Copyright © Romilly Bowden 1999.
A Device Description ("DD") is a formal description of the data and operating procedures for a field device, including commands, menus and display formats. It describes exactly what you can do to that particular device by HART communication. It is written as plain text, but is converted into a coded ("tokenised") form for use, for greater efficiency.
You probably already know that HART uses Universal Commands, which every device must implement, for common parameters such as Manufacturer, Device Type, Tag and Description, as well as to read the Primary Variable and up to three other process or derived variables. And HART uses Common-practice Commands for other common but not universal functions, such as changing the analogue signal range or reading more variables. It is possible to construct a fairly good and useful host application using just these commands.
But HART has the valuable feature that it also allows each device designer to invent new Device-specific Commands, giving access to unique functions or data within the device. It might seem difficult to write useful host software using these Device-specific Commands, without requiring customisation for each field device, but Device Descriptions provide the key.
The main things the DD describes are Variables, Commands, Methods and Menus. Every accessible variable in the device is included. That means the process measurements, any derived values, and all the internal parameters such as range, sensor type, choice of linearisation, materials of construction.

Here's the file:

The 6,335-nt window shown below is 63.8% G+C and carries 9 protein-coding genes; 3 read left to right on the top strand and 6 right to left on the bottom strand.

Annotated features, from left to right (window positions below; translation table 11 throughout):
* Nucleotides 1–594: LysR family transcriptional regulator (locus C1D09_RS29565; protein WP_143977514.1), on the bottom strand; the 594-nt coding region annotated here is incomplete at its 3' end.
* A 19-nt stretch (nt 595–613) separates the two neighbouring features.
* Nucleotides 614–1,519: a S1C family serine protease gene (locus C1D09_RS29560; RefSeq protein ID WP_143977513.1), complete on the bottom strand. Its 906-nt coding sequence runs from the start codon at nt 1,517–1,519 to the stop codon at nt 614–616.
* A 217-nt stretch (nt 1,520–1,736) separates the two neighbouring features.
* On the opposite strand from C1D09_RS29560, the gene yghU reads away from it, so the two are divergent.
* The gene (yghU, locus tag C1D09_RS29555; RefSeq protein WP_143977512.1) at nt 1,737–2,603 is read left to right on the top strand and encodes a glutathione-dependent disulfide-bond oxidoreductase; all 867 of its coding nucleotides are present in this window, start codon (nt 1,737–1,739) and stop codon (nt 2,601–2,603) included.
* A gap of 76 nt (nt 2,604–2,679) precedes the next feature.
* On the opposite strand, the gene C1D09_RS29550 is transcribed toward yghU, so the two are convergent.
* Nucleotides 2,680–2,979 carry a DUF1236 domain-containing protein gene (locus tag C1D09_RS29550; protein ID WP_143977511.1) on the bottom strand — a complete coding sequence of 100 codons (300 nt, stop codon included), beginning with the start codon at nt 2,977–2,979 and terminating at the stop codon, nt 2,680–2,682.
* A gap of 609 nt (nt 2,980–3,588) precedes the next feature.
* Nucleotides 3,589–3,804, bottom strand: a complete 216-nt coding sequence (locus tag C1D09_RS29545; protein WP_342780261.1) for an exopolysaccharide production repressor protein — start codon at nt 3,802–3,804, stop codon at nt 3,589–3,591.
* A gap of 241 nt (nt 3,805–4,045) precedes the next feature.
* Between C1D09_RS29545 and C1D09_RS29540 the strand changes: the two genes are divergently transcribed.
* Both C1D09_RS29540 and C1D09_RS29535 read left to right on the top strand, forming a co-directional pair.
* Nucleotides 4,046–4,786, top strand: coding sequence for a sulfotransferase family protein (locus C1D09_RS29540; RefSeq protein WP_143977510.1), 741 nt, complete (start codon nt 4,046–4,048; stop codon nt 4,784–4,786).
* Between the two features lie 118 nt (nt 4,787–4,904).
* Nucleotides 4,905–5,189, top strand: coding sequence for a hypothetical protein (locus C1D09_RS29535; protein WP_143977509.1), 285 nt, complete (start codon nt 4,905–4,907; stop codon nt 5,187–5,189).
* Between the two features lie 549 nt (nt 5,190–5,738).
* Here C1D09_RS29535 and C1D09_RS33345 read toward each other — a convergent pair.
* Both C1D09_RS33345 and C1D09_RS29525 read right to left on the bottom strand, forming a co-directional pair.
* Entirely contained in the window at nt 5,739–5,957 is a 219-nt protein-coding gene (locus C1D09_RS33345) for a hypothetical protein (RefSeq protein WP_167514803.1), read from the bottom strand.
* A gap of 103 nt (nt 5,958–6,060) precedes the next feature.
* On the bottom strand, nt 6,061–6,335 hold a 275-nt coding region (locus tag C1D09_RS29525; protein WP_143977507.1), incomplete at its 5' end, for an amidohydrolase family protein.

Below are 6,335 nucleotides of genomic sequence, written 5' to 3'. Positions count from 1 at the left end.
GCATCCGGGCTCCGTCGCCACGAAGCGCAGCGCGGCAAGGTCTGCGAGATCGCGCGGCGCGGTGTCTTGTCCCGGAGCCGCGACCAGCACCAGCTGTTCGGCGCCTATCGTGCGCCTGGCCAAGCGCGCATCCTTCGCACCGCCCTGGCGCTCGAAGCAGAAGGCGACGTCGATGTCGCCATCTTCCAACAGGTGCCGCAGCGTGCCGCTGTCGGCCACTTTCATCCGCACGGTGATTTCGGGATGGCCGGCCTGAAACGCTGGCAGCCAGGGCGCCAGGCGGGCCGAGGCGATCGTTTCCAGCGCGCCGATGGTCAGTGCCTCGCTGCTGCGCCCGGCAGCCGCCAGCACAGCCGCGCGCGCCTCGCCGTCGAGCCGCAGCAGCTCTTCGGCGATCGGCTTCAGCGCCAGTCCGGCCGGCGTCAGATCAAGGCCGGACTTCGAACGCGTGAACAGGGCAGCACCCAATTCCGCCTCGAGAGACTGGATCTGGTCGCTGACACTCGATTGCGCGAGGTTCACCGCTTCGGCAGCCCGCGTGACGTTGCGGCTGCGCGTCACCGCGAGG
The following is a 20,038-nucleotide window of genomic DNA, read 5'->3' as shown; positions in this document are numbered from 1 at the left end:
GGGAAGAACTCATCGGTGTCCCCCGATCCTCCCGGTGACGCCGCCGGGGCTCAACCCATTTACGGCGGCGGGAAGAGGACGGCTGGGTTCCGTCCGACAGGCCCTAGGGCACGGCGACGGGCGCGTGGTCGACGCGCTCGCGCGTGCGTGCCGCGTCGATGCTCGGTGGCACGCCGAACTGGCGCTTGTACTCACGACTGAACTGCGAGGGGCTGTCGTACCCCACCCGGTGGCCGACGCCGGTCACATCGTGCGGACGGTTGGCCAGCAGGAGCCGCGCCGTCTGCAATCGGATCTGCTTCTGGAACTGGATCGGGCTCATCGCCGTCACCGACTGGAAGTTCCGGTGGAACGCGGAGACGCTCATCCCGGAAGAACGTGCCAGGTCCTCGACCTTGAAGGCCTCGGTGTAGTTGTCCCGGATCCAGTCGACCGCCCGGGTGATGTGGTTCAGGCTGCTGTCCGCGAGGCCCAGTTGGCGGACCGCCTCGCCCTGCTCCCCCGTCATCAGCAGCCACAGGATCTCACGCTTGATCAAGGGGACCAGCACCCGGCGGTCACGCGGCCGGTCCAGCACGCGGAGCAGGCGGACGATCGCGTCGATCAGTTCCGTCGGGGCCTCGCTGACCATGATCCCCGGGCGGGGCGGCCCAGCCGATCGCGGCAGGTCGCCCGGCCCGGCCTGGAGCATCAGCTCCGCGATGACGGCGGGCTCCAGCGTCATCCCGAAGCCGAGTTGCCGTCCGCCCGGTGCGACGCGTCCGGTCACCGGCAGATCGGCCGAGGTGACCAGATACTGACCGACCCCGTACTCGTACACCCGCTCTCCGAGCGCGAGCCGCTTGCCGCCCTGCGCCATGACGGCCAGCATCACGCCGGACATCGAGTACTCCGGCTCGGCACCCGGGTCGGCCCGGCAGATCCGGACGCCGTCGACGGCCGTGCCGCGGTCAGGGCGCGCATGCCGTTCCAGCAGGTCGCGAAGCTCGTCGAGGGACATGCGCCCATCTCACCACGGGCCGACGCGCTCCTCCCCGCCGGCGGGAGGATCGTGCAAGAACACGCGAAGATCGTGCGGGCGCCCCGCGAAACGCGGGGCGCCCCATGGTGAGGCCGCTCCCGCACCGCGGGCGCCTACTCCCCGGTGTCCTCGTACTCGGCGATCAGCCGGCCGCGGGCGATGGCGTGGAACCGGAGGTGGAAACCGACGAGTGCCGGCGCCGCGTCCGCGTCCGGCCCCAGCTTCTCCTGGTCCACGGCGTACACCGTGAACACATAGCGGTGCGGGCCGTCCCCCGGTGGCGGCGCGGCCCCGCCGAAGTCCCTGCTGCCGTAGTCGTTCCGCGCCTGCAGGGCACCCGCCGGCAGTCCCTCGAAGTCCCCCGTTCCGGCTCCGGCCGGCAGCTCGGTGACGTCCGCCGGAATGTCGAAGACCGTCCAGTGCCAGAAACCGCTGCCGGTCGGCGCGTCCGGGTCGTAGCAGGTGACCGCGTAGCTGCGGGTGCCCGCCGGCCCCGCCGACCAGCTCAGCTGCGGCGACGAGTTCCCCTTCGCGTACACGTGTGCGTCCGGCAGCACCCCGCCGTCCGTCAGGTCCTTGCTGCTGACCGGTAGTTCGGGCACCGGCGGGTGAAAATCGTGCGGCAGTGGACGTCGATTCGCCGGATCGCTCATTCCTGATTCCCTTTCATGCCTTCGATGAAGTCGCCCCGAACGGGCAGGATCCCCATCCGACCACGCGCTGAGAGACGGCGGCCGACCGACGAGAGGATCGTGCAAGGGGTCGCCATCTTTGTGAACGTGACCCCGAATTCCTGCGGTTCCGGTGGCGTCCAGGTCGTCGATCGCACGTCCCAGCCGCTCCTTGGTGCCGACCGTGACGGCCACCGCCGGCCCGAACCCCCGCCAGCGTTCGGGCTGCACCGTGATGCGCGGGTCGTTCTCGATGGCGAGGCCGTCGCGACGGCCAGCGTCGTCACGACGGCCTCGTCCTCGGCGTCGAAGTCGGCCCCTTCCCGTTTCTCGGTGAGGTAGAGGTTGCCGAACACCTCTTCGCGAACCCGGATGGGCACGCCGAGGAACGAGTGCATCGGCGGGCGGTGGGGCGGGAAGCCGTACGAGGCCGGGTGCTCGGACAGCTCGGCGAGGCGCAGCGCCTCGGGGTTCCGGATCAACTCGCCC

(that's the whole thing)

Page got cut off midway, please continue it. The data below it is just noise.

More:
For each Variable, the DD specifies, among other things, the data type (for example: integer, floating point, alphanumeric, enumerated), how it should be displayed, a name for display to an operator, any associated units, and help text, perhaps describing the meaning of the variable or how it is used.
For each Command, the DD specifies the data structure of the command and its response, and the meaning of any command response status bits.
Methods describe operating procedures, so that a user can be guided through a sequence of actions, for example to re-calibrate an instrument.
The DD also defines a Menu structure which a host can use for an operator to find each variable or method.
If host software is written to use Device Descriptions rather than custom programming for each field device, a host can provide access to, and make use of, all the data and features of the field device, even though the writer of the host software knew nothing about the particular device. When a new field device appears on the market, we only have to give the host a copy of the DD to make all the new device's functionality available to it. No custom programming - no delay and no expense!
For an end-user, this means freedom to choose the field devices you prefer, from any vendor, yet gain full access to their capabilities from a single handheld communicator or other DD-using host system. All it takes is for you (or your host supplier's service department) to load the appropriate DDs into the host device.
The device designer creates the Device Description as part of the development process for a new HART field device. It isn't difficult, and it doesn't take long to do. In fact, the discipline of creating a DD can help to clarify the development specification, making it more likely that the developed product behaves as planned.